Rock me pretty baby, rock me all at once
Rock me for a little while, rock me for a couple of months
You know honey I’ll rock you too
Well I try to get closer
But I’m still a million miles from you
In 1967, Bonnie Raitt moved to Cambridge, Massachusetts to go to college, specifically Radcliffe, which at that time was the “women’s college” at Harvard. As the daughter of Broadway singer John Raitt, she already had a musical pedigree. She later said, “I couldn’t wait to get back to where there were folkies and the antiwar and civil rights movements. There were so many great music and political scenes going on in the late ’60s in Cambridge.”
The album Blues at Newport 1963 kindled her interest in blues and slide guitar and she checked out that scene in local coffeehouses. (Near as I can tell, this was centered around Club 47 and Jack’s in Cambridge. 47 became Club Passim, a folk club still in Harvard Square; Jack’s, alas, is long gone).
While at Radcliffe, Raitt met Dick Waterman, a local promoter who either promoted or booked blues acts such as Skip James, Junior Wells and Mississippi John Hurt. (Waterman was one of the few non-performers nominated into the Blues Hall of Fame.) He took her under his wing, and Raitt was schooled by, and performed alongside, some of her musical heroes.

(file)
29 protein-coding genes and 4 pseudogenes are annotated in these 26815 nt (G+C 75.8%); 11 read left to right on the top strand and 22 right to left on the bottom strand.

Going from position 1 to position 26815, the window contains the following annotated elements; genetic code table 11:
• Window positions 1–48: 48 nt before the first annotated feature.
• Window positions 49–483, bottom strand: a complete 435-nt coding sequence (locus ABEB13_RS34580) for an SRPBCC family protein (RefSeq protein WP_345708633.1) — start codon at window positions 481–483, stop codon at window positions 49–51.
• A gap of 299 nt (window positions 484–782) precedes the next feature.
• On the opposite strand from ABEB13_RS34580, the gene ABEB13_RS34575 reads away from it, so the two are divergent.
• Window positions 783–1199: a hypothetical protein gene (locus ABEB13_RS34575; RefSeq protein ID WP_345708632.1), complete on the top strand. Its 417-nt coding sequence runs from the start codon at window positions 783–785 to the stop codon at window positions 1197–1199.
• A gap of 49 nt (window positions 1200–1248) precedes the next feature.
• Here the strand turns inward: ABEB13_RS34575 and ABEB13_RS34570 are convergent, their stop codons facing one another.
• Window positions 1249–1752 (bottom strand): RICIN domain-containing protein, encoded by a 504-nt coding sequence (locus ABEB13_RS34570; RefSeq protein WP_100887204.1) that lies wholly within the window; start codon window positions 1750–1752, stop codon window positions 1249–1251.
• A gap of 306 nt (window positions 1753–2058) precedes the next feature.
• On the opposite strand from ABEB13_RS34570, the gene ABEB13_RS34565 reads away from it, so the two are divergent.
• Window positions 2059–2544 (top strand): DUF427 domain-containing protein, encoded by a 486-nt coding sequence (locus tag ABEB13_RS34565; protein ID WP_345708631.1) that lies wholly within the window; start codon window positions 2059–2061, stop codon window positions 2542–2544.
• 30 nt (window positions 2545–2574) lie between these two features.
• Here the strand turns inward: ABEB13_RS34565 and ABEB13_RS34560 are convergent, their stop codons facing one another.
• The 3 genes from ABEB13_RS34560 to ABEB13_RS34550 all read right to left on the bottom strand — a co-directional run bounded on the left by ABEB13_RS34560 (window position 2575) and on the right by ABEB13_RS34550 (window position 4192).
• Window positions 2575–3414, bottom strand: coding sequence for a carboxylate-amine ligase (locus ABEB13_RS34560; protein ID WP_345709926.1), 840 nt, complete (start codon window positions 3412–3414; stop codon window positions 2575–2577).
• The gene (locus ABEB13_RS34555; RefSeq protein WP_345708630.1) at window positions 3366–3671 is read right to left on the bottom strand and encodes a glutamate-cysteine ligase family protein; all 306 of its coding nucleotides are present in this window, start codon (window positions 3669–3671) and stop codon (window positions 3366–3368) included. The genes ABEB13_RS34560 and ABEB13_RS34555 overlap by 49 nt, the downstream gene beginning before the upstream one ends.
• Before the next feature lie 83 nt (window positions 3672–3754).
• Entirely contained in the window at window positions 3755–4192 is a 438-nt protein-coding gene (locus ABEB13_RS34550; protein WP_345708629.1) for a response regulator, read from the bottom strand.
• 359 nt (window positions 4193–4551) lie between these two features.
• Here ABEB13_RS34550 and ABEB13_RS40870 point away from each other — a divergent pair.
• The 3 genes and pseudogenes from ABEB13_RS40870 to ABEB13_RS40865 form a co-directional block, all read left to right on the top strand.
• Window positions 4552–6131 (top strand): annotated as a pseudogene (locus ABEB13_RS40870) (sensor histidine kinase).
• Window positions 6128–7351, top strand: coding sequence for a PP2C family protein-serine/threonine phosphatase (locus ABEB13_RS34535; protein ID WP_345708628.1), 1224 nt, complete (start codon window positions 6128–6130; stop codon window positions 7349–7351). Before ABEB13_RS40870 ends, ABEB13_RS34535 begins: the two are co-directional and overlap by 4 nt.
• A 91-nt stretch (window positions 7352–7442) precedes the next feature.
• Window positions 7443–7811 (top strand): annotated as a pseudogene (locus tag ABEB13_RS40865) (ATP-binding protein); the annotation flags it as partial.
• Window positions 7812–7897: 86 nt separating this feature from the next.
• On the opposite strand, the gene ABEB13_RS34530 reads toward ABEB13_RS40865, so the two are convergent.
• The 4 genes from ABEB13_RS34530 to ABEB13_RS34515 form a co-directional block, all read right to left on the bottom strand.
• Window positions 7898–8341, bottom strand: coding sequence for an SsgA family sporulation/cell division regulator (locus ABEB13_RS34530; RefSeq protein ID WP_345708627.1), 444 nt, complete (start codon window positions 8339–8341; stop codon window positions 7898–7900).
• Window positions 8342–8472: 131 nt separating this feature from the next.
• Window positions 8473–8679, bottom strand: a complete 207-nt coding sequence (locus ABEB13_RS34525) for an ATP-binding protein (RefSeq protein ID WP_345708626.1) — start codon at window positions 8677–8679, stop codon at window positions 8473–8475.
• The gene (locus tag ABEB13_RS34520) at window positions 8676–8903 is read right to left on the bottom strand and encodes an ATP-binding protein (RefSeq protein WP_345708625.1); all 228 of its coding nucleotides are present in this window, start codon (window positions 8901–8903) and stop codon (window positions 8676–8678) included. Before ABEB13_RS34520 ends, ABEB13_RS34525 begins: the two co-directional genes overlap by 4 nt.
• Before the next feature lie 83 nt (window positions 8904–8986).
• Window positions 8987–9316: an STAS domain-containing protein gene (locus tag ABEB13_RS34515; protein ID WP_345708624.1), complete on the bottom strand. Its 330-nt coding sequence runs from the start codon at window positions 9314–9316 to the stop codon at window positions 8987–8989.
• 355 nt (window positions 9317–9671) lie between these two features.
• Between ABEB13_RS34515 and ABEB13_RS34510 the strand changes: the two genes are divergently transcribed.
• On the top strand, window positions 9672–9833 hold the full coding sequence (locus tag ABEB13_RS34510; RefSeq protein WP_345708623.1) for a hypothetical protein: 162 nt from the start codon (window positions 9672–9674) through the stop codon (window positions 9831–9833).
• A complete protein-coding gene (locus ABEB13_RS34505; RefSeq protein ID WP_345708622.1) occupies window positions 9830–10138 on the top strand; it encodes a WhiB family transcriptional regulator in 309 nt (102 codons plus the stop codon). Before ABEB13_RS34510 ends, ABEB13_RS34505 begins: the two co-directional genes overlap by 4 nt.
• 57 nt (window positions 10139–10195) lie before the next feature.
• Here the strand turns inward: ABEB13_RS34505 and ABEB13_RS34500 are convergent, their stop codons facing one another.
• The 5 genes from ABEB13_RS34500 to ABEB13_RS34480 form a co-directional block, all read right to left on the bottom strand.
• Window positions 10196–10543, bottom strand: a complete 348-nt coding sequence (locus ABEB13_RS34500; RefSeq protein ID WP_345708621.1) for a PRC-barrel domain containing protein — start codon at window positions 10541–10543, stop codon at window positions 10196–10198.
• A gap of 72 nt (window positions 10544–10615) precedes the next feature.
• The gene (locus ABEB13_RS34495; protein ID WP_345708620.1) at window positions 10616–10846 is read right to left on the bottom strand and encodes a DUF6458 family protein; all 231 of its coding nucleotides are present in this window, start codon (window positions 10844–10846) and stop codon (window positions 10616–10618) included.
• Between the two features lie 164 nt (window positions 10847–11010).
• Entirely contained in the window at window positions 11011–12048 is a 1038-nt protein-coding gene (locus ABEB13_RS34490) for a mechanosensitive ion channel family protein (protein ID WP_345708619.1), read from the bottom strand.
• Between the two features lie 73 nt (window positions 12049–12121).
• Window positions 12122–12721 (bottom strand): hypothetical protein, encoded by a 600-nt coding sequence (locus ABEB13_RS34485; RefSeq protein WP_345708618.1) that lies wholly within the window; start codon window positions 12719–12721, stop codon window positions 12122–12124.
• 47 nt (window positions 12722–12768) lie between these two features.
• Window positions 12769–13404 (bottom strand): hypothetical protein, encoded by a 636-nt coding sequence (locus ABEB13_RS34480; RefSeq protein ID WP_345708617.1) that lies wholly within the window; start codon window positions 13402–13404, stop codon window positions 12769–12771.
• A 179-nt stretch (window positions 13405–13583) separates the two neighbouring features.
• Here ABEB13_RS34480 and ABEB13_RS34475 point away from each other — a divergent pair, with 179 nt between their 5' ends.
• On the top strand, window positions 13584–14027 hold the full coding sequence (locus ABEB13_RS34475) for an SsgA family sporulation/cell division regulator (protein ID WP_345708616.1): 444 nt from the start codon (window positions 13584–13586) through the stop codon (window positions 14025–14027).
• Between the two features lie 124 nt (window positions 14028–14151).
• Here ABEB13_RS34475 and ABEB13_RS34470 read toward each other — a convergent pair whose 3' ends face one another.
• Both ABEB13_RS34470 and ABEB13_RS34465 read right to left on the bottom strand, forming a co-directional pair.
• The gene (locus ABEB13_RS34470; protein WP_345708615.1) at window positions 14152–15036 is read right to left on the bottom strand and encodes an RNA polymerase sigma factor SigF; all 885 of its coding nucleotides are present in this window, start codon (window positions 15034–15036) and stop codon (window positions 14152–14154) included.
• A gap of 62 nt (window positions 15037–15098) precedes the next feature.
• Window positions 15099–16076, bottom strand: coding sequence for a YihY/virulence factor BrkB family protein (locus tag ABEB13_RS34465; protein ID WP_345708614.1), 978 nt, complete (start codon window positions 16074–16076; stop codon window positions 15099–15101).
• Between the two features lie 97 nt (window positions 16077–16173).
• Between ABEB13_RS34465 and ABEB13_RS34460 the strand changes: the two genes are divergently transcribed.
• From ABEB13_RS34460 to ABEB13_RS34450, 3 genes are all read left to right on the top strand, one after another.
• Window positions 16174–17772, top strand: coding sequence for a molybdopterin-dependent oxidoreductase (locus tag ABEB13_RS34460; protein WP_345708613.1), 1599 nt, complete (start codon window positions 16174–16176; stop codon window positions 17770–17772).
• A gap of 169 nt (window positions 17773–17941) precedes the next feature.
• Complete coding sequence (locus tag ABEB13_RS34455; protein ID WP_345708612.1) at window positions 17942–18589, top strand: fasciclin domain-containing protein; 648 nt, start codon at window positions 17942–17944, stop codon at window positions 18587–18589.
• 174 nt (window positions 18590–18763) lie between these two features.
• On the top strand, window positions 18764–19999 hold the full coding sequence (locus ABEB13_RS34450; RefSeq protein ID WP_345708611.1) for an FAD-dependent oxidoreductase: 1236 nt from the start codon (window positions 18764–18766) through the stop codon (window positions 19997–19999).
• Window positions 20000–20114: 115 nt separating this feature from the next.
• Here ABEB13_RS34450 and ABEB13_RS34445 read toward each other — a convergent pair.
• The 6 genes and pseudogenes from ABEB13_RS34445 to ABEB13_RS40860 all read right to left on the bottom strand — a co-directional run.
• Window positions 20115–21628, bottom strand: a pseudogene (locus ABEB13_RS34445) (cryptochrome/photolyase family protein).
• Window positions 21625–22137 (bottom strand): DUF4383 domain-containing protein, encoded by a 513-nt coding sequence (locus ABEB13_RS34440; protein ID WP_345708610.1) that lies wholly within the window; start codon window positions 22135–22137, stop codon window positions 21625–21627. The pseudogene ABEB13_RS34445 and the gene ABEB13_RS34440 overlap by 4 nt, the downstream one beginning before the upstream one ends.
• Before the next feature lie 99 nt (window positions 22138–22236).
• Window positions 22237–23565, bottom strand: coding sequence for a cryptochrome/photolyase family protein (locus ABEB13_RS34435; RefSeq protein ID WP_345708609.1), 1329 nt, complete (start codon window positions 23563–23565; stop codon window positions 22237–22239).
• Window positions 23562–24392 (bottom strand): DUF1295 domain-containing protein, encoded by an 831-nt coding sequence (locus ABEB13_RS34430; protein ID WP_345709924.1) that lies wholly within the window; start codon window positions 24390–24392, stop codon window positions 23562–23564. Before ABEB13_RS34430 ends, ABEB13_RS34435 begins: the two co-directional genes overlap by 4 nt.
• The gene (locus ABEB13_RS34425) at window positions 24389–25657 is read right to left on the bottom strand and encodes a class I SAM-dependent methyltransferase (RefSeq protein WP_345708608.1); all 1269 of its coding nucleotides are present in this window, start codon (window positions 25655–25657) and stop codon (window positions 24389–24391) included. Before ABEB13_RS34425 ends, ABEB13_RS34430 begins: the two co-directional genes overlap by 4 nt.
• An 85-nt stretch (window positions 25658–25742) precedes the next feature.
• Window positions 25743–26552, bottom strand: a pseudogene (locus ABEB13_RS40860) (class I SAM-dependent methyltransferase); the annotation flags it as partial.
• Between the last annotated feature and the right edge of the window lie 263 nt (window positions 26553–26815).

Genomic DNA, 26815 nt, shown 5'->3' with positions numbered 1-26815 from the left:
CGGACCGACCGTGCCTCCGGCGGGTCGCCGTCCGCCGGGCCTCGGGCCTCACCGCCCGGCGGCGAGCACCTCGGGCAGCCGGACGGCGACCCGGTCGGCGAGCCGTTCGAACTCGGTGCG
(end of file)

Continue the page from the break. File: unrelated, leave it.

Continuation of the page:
Raitt gives Waterman much credit for introducing her to, and encouraging her to be part of, the blues scene. And as everybody I think knows, Bonnie plays a mean slide guitar. Her principal touring guitar is a customized Strat which became the basis for a signature model in 1996.
|“My brown Strat—the body is a ’65 and the neck is from some time after that. It’s kind of a hybrid that I got for $120 at 3 o’ clock in the morning in 1969. It’s the one without the paint, and I’ve used that for every gig since 1969.”||”|
Having made the decision to go professional, success for Raitt did not come easily, especially being a woman in the rough n’ tumble, macho world of the blues. But she kept at it and slowly she started to get acclaim from magazines such as Rolling Stone and Newsweek. (Critical acclaim, of course, does not necessarily translate into putting food on the table).
But like a lot of blues artists, she felt that, “I had to live that partying lifestyle in order to be authentic, but in fact if you keep it up too long, all you’re going to be is sloppy or dead.” She cleaned up her act, in part because she saw Stevie Ray Vaughn play better sober than drunk.
Here’s a sizzlin’, sexy, smokin’ tune called “Million Miles:”
The world caught up with Bonnie in the late ’80’s when she won three Grammys including Album of the Year for Nick of Time. Interestingly she said it was her first sober album. A couple of years later she did it again with Luck of the Draw, also Album of the Year. In addition to her blues playing and singing, she’s also a fine balladeer. “I Can’t Make You Love Me” is maybe one of the saddest unrequited love songs ever.
Of the song, she said playing it is “no picnic. I love that song, so does the audience. So it’s almost a sacred moment when you share that, that depth of pain with your audience. Because they get really quiet, and I have to summon … some other place in order to honor that space.”
Raitt has received 10 Grammy Awards. She is listed as number 50 in Rolling Stone magazine’s list of the 100 Greatest Singers of All Time and number 89 on their list of the 100 Greatest Guitarists of All Time. In March 2000 she was inducted into the Rock and Roll Hall of Fame. (Blues Hall of Fame – wake up!)
Sources: Wikipedia, Rock and Roll Hall of Fame, Bonnie Raitt web site